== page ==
How Cable News Chooses the Undecided Voter
But experts say these hard-to-find people are not always great on the air: "Sometimes it's hard to pull information out of them."
This story first appeared in the Nov. 9 issue of The Hollywood Reporter magazine.
Forget Candy Crowley or Martha Raddatz — the breakout TV stars of the presidential election have turned out to be the so-called “undecided voters.” Consider Kerry Ladka, the 61-year-old Long Island resident who stumbled through a debate question Oct. 16 for President Obama about the terrorist attack in Libya that killed four Americans.
Ladka, a registered independent who told a Gallup screener that he liked the president’s health care initiative but was disappointed in his handling of the economy, admits that he was “shocked” and “terrified” when CNN’s Crowley called on him. But he says his 15 minutes of post-debate fame – including a Saturday Night Live spoof in which he was played by Tom Hanks – was “so much fun. I wish I could do it all over again.” So do the cable news networks. Ladka has since made multiple appearances on CNN and Fox News, serving as a surrogate of sorts for a nation seemingly divided between two candidates. But now that he’s decided to vote for Obama, a choice he came to after the final foreign policy debate Oct. 22, TV appearances have pretty much dried up — leaving him to suspect that his undecided status was the only attraction for TV pundits.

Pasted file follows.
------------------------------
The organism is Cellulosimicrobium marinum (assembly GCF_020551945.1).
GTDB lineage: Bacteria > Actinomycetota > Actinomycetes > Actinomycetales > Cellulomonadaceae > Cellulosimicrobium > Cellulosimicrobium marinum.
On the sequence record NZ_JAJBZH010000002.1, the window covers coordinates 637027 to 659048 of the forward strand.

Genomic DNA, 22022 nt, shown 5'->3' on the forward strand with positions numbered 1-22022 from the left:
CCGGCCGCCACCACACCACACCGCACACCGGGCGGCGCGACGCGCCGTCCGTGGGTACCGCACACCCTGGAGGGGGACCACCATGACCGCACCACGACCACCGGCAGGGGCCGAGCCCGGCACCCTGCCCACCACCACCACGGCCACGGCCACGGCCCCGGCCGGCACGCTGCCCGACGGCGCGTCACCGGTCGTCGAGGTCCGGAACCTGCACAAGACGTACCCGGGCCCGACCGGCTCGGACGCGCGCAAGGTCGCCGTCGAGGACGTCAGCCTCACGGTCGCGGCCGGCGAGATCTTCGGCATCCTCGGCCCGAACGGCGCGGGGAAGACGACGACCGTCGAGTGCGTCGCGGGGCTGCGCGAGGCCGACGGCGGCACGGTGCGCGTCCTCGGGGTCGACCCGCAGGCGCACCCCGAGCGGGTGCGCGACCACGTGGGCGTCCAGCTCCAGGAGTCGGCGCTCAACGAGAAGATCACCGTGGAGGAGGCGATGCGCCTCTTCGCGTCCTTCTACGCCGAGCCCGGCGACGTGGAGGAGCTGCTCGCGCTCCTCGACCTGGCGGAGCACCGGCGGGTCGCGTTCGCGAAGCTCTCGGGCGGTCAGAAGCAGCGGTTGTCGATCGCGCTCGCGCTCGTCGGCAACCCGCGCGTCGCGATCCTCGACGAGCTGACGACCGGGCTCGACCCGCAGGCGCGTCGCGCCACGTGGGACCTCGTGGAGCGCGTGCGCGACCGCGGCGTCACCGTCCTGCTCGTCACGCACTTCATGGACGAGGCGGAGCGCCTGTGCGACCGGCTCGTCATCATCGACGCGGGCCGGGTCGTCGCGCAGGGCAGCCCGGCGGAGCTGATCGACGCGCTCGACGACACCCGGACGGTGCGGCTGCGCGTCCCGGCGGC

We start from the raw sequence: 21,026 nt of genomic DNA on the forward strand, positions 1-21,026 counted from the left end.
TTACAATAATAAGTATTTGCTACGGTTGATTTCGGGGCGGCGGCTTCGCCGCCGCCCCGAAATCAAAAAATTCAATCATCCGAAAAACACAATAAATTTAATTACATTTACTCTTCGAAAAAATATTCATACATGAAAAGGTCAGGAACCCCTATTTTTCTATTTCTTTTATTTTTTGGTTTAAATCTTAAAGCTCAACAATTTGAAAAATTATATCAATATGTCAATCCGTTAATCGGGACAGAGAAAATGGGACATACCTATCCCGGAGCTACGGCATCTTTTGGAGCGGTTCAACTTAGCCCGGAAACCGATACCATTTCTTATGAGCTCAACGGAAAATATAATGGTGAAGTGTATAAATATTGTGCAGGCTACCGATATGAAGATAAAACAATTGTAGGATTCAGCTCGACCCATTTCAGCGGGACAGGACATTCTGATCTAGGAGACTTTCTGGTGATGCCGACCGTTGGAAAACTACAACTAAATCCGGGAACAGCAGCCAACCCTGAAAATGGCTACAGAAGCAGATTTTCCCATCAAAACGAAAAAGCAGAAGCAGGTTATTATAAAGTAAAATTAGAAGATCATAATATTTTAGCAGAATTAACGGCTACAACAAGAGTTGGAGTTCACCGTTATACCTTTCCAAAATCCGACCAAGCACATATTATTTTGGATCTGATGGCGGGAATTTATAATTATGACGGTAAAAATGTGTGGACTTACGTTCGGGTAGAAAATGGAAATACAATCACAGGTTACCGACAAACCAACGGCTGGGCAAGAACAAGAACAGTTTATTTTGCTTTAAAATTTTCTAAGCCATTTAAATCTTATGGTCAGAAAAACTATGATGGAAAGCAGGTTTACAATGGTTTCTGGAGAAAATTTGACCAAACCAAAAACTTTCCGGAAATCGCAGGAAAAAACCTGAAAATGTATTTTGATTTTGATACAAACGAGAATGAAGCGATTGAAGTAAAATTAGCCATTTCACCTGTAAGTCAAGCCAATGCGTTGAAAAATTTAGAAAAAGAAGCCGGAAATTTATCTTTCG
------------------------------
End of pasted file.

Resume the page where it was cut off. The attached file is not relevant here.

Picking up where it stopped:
“I think everybody was trying to get me to go on so they could turn me,” he says.
He made two appearances on Greta Van Susteren’s Fox News program, most recently on Oct. 23, when Van Susteren asked him which issue would decide his vote. “I said probably the economy,” recalls Ladka. “And she said, ‘Well in that case you’re probably leaning toward Gov. [Mitt] Romney.’ I said, ‘No, Greta, not really.’ And I think at that moment she totally lost interest in me.”
Participants in the town hall debate were asked to prepare multiple questions, with Crowley selecting the best one from each while advising all of them to be prepared to be called upon. They were subject to Secret Service background checks and sequestered all day at the Garden City Hotel on Long Island, says Ladka. (“The Secret Service kept an eye on you all day. I couldn’t go to the bathroom without a Secret Service guy.”)
News organizations are leery of those claiming to be undecided this late in the presidential race.
“We try to find them in a way that somebody else who validated them as an undecided before they knew they were going to get a chance to be on television,” says NBC News political director Chuck Todd. That means relying on NBC News’ own pollsters, who have ongoing contact with focus groups of undecided and swing voters.
Consulting firms look for voters who have not previously participated in focus groups, says Missy Egelsky, vp at Greenberg Quinlan Rosner, which specializes in political polling and campaign strategy for Democratic candidates. “We eliminate them if they’ve participated in any focus groups in the last six months,” says Egelsky, who adds that undecided voters may not be the best television guests. “They’re not the most eloquent, and sometimes it’s hard to pull information out of them.”
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